Our first 3 kids are a nice, heterogeneous mixture of both Mark and me. But our 4th? So far, by all accounts, the 4th child is just like the parent of the same gender. Granted, the sample size for this particular research study is small. (Very small, actually.) And while I'm not publishing statistics, the following data are but a very small handful of idiosyncrasies that Mark is completely unwilling to attribute to himself. And that I have no way to disguise in my own life. They make Lydia and I who we are.
Here a few distinguishing characteristics about me.
- I like to make people laugh.
- I'm good at encouragement.
- I'm a rule follower.
- It takes me a long time to figure out people don't like me.
1. Having twin big brothers, has got to be tough for a little girl. They get a lot of attention, they make a lot of noise, they boss, and they're hard to tell apart. Like most small children, Lydia used to call both brothers, Luke. It was Luke and Luke. Actually, Duke and Duke before her 'L' sound came in. In an effort to not exclude Caleb, we often practice all the names in the family and have Lydia repeat them. The big kids all love the fun ways she says their names, "Dair, Duke, Bubub & Lilla" One day at lunch we were going around the table having Lydia repeat names.
Mommy: ClaireYes, she really is funny. And she knows it. And knows how to work a room with her charm!
Mommy: That's not Luke, that's Caleb! Say, Caleb.
Lydia: Duke.(giggle, giggle)Lilla funny!
2. Lydia could encourage the white off of rice. No matter how big or small the accomplishment I get a "Good Job!" with clapping and face-wide smiles. I could've just finished setting the table, "Good job, Mommy!" Or maybe I moved a bike out of the driveway so I wouldn't run over it, "Good job, Mommy!", claps, smiles. Or perhaps I sang on the stage during worship at church. When I return to my seat, the other 526 people in room stay pretty silent with maybe a nod of the head. But not Lydia. "Good job, Mommy!" Claps. Smiles.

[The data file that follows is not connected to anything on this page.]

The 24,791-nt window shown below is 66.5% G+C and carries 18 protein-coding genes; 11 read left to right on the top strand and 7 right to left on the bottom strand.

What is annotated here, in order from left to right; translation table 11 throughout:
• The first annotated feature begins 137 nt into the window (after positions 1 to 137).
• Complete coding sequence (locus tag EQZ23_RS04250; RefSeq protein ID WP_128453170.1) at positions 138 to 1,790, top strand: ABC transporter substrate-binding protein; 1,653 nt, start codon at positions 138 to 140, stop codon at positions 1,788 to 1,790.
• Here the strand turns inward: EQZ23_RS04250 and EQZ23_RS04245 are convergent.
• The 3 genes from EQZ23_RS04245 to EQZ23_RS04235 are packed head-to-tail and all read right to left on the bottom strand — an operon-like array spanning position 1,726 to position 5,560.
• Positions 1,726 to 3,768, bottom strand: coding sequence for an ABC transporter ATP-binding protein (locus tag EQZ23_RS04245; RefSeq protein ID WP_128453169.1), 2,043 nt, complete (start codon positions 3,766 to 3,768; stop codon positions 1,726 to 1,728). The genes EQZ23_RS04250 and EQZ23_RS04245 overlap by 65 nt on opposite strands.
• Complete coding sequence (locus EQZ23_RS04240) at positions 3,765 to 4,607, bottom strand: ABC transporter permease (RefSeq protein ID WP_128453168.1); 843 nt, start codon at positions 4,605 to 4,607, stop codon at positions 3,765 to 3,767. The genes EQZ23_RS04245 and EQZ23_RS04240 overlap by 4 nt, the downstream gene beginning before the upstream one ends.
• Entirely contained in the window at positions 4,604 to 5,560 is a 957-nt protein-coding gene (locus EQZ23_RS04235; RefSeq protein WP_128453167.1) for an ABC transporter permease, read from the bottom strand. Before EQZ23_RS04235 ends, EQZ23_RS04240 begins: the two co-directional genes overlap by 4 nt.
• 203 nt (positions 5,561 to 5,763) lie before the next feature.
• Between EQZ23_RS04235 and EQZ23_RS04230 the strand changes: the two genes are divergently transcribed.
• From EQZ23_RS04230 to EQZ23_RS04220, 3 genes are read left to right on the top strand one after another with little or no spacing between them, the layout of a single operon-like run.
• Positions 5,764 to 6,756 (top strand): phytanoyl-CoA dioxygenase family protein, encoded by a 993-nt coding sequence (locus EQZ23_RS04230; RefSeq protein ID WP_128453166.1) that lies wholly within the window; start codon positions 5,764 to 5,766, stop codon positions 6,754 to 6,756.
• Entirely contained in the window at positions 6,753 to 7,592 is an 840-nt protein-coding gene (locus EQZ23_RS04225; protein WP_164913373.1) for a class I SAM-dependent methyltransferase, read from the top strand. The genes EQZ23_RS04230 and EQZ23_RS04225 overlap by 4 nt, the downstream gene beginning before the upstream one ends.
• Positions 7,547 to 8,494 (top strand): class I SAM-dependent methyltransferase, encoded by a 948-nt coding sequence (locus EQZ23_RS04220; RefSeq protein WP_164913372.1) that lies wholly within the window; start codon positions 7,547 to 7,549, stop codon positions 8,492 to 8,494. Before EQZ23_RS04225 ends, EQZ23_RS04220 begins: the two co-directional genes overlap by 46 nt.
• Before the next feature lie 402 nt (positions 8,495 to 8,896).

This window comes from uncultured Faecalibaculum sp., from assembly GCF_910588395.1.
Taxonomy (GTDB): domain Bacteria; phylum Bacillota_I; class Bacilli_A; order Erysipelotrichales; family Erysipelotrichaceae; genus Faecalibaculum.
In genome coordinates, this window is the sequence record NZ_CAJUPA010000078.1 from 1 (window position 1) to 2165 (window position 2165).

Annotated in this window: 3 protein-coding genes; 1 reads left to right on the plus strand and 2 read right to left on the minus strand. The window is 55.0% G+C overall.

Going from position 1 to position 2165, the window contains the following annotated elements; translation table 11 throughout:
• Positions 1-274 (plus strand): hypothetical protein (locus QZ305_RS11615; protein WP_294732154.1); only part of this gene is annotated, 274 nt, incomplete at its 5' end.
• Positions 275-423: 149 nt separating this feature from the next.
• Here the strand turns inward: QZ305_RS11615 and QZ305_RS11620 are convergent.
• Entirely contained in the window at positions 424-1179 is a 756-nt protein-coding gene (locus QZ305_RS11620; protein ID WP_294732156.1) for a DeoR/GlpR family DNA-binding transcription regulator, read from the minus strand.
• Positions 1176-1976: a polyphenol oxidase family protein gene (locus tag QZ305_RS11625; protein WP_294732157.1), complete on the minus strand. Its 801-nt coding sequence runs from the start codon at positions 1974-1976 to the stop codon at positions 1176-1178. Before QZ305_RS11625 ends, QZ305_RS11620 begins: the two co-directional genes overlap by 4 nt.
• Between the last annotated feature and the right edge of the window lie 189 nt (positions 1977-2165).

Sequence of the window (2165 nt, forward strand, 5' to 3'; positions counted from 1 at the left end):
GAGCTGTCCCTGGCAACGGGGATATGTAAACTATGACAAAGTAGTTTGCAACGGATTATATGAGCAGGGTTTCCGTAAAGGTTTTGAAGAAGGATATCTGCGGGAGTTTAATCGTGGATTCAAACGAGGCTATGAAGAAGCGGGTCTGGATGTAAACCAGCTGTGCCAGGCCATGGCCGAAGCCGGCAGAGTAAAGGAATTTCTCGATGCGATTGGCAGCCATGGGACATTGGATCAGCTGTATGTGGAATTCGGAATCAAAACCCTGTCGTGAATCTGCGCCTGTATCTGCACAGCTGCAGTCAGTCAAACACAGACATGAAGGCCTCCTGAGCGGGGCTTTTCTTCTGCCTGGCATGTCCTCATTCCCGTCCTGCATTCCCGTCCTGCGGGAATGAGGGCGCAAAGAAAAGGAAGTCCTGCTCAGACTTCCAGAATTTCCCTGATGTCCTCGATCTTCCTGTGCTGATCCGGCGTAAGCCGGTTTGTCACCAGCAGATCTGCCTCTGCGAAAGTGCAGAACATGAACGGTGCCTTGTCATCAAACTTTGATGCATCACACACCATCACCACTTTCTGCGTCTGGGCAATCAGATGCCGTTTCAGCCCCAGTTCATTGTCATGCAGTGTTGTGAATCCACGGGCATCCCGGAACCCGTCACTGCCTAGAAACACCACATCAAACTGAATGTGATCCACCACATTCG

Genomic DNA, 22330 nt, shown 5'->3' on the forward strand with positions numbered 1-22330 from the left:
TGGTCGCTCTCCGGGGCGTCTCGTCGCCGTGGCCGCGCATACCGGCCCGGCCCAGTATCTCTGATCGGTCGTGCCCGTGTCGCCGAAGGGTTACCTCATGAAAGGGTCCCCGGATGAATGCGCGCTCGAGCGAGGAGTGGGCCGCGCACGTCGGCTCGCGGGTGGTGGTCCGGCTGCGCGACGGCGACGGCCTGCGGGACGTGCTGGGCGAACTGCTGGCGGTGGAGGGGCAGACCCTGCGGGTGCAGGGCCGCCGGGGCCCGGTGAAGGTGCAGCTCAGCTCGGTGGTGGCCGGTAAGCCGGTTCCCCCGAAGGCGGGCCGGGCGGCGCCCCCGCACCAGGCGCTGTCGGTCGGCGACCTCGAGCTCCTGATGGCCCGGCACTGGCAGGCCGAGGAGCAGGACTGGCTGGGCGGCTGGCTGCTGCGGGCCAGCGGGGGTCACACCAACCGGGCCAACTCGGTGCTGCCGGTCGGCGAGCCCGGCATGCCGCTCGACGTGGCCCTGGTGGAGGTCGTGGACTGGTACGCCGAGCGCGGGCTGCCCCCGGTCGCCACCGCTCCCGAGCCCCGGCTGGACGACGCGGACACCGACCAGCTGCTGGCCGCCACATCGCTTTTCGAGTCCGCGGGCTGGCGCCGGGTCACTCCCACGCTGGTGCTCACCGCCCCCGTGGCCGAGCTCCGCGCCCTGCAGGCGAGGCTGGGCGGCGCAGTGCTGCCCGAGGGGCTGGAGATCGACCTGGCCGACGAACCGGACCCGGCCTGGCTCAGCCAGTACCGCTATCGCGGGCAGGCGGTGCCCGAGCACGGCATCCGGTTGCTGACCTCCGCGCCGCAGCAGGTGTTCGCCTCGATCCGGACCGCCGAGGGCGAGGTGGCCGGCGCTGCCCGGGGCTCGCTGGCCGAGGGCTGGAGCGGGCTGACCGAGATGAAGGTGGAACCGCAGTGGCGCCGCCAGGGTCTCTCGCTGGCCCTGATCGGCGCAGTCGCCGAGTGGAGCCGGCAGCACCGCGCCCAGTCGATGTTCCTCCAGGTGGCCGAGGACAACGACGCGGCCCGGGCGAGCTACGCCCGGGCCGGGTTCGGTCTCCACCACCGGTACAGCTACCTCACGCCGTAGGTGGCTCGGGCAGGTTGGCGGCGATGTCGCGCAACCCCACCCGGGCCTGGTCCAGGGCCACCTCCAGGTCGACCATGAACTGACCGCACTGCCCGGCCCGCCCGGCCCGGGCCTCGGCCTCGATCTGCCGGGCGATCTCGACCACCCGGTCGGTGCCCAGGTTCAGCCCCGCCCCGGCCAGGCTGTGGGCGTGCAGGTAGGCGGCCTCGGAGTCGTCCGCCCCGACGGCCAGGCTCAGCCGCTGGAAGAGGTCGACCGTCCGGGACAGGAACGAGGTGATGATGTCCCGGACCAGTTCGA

3. A couple months ago, before Lydia turned 2, I was backing out of our 50 ft. driveway and had driven all of 10 feet when Lydia started hollering, "Dee bel! Dee bel! Mommy, dee bel!" After much angst trying to figure out what had Lydia completely freaked out, we finally caught on. She was telling me I hadn't yet put my seat belt on! She likes everyone to follow the rules. And if she has to abide by them, everyone else does, too.
4. Up until baby #4, I have never had one of those kids who waves at strangers. You know the kind. Like when you're at Target and you're trying to be incognito while shopping for tampons, but there's a cute chubby toddler in the cart in front of you. And to seemingly, purposely, try to foil your plans of under-radar product shopping, the the little tike says, "Hi" with a big grin on face and a nonstop wave. You smile and give an almost inaudible little chuckle. But that baby wants to be your best friend! It keeps waving and talking and smiling until you either feel guilty enough about blowing off a cute kid that you engage in a full-on conversation, or you get frustrated enough that you scoot on over to the shampoo isle until the mom and tot have spread their happy cheer into another part of the store.
I have that kid. If she's acting shy around you, it's because she thinks she's cute acting shy, not because she really is.
She waves or calls out to people walking their dogs and people in the tampon isle. The greeters at the grocery store and Walmart love her. People offer her stickers and suckers everywhere we go. Even if you came right out and told her you didn't like her, she'd probably think it's just because you don't really know her yet. Just like her mommy.
All of those and 999 other things make us realize we have finally created a Mini-Me. And as I've looked around at other families with 4+ kids, I'm seein' a pattern. So let me know if my theory holds true in your family. And if you haven't gotten to your 4th child yet, you better get busy. The 4th one is fun!